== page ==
Cholinergic PET imaging in infections and inflammation using 11C-donepezil and 18F-FEOBV

Research output: Research - peer-reviewJournal article

DOI

Introduction Immune cells utilize acetylcholine as a paracrine-signaling molecule. Many white blood cells express components of the cholinergic signaling pathway, and these are up-regulated when immune cells are activated. However, in vivo molecular imaging of cholinergic signaling in the context of inflammation has not previously been investigated. Methods We performed positron emission tomography (PET) using the glucose analogue 18F-FDG, and 11C-donepezil and 18F-FEOBV, markers of acetylcholinesterase and the vesicular acetylcholine transporter, respectively. Mice were inoculated subcutaneously with Staphylococcus aureus, and PET scanned at 24, 72, 120, and 144 h post-inoculation. Four pigs with post-operative abscesses were also imaged. Finally, we present initial data from human patients with infections, inflammation, and renal and lung cancer.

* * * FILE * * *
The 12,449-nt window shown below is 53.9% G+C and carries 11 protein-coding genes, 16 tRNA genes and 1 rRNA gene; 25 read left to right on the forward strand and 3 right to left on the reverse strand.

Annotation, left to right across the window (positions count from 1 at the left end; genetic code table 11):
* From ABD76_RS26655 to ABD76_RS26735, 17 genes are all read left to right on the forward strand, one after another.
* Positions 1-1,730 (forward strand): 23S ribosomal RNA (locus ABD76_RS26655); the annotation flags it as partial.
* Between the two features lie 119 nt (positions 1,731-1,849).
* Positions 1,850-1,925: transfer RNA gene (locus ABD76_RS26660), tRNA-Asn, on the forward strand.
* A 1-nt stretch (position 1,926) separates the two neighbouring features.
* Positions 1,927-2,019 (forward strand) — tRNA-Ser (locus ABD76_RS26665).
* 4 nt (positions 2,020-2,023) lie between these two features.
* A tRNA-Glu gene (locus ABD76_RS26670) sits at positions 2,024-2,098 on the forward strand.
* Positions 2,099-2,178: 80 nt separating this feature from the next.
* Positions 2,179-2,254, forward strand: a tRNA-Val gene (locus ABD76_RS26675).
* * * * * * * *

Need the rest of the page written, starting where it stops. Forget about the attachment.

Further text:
Results In mice, the FDG uptake in abscesses peaked at 24 h and remained stable. The 11C-donepezil and 18F-FEOBV uptake displayed progressive increase, and at 120–144 h was nearly at the FDG level. Moderate 11C-donepezil and slightly lower 18F-FEOBV uptake were seen in pig abscesses. PCR analyses suggested that the 11C-donepezil signal in inflammatory cells is derived from both acetylcholinesterase and sigma-1 receptors. In humans, very high 11C-donepezil uptake was seen in a lobar pneumonia and in peri-tumoral inflammation surrounding a non-small cell lung carcinoma, markedly superseding the 18F-FDG uptake in the inflammation. In a renal clear cell carcinoma no 11C-donepezil uptake was seen.
Discussion The time course of cholinergic tracer accumulation in murine abscesses was considerably different from 18FFDG, demonstrating in the 11C-donepezil and 18F-FEOBV image distinct aspects of immune modulation. Preliminary data in humans strongly suggest that 11C-donepezil can exhibit more intense accumulation than 18F-FDG at sites of chronic inflammation. Cholinergic PET imaging may therefore have potential applications for basic research into cholinergic mechanisms of immune modulation, but also clinical
applications for diagnosing infections, inflammatory disorders, and cancer inflammation.
Original languageEnglish
JournalEuropean Journal of Nuclear Medicine and Molecular Imaging
Volume44
Issue number3
Pages (from-to)449–458
ISSN1619-7070
DOIs
StatePublished - Mar 2017

See relations at Aarhus University Citationformats

ID: 104190700